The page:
Winter road mayhem: league table of risks

car stuck in snow

The last week hasn't brought a great deal of joy for British drivers. No sooner have you risked frostbite scraping ice off the car, and slipped a disk digging the car off the drive, than you face the real possibility of a winter bump on the road.

Around the country 8,400 cars have been damaged by the snow and ice, at a cost of £4.2 million. But what are the biggest risks and what can you do to stay safe?
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The AA calculated the damage caused by the last four days of snow, and discovered that its claims had increased 36% from a week earlier.

The biggest day for prangs was the first day that the snow iced over - Saturday - when 54% of all claims on the day were due to the weather.

Over the past four days, some 42% of claims were from people slipping and sliding in the snow. So the AA released a league table of the accidents you're most likely to have in this weather:

Biggest risks

1. Parked cars came off worst, accounting for just over 10% of the claims. In fact, some made the most of it, with one customer admitting that as he slid down a street on ice he 'bounced off a dozen parked cars'. That would count as just one claim so far as his record is concerned, but will be a lot of work for the insurer to sort out.

2. Coming in at second place are tail-end shunts with 6.3% of the tally. There's nothing more alarming than coming to the end of a queue and realising the inevitable is going to happen as the wheels lock, the car gently gliding into the vehicle in front. One unfortunate customer did just that and as she exchanged details with the other driver, another car slid into hers. And then two more did just the same...

3. Hitting kerbs, which are often hidden from view under snow, proved the third most common claim with 6% suffering the sickening tell-tale crunch as car hits concrete.

4. A close fourth in the league of misfortune, with just under 6% of claims, are cars that slid into street furniture. There must be a fair number of broken road signs, lamp-posts, bollards and even park benches littering Britain's towns after attack from out-of-control motors!

One customer managed to fell a lamp-post which collapsed on to a passing car but fortunately none were hurt. Oddly, the lamp stayed on! Another driver slid through the cones and into a roadworks trench.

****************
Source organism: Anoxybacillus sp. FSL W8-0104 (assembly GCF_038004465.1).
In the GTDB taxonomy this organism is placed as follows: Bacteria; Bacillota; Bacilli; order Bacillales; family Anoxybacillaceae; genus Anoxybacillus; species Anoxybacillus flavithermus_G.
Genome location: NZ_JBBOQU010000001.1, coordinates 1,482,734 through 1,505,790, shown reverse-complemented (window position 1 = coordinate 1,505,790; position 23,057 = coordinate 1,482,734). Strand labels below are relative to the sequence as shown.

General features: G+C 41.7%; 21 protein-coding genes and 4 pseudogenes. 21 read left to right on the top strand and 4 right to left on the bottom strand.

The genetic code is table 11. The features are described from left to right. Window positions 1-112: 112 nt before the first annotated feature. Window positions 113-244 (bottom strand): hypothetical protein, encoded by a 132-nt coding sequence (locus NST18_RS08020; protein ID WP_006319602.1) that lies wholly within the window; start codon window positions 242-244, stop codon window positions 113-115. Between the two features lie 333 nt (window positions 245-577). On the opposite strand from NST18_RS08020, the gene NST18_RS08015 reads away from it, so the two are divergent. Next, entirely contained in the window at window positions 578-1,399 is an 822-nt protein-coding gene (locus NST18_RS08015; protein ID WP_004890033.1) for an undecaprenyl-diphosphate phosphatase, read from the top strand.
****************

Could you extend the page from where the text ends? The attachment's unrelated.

5. (Joint 5th) Next are collisions with vehicles coming towards each other, claiming 3% of the total. Also at 3% were junction manoeuvres that went wrong and a similar number of cars knocking down walls.

6. At number six are accidents at home with garages, gate posts, partners' and neighbours' cars all suffering the indignity of a failed attempt to exit the drive or stop when returning home.

One unfortunate driver put his car in the garage - not intentionally as he went through the up-and-over door without opening it first thanks to ice on the drive.

Among the rest of claims included collisions with police cars, an ambulance, a snow plough, two buses and a skip.

Three claimants managed to overturn their cars, one driver saying that he went on to slide down a hill on the roof, only coming to a halt when his inverted vehicle was gently stopped in its tracks by a parked car. A further 16 cars were claimed by ditches, rivers, a Norfolk dyke or in one case, a village pond which the driver mistook as the continuing road in the middle of a snowstorm.

What can you do?

Simon Douglas, director of AA Insurance, said: "We may not be able to do much about the weather, but we can take precautions to reduce the risk of a drive ending in disaster." Clearly you need to make decisions about whether driving is really necessary. You also need to drive to suit the conditions, and take your time.

Before you set off it's also worth making some checks:
  • Antifreeze – check coolant level regularly and, if required, top-up with a mixture of the correct type of antifreeze. Your garage should check concentration to ensure adequate cold temperature protection.
  • Battery – the most common cause of winter breakdowns. A battery more than five years old may struggle in the cold - get it checked and replaced if necessary to avoid the inconvenience of an unplanned failure.
  • Fuel – keep at least a quarter of a tank in case of unexpected delay.
  • Lights – check and clean all lights regularly to make sure you can see and be seen clearly. Carry spare bulbs.
  • Tyres – should have at least 3mm of tread for winter motoring. Consider winter tyres for improved safety. Check pressures at least every fortnight.
  • Windscreen – reduce dazzle from the low sun by keeping the screen clean inside and out. Now is a good time to renew worn wiper blades.
  • Screen wash – use a 50% mix of a good quality screen wash to reduce the chance of freezing in frosty weather.
  • Locks and door seals – stop doors freezing shut with a thin coat of polish or Vaseline on rubber door seals. A squirt of water dispersant (WD-40) in locks will help stop them freezing.

It's also worth carrying an emergency kit including a blanket, rug or sleeping bag, shovel, bits of carpet or thick cardboard to place under driven wheels to help regain traction on ice or snow, salt, sand or cat litter – to help clear snow and ice, reflective jacket, ice scraper and de-icer, torch and batteries, tow rope, battery jump leads, bottled water, snacks – chocolate or cereal bars, extra screen wash, a warm winter coat, scarf, hat, gloves and warm clothes, waterproofs, sturdy boots, and a flask of hot drink.

Or better still, stay at home!

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Car brands with the highest accident rate
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Winter road mayhem: league table of risks
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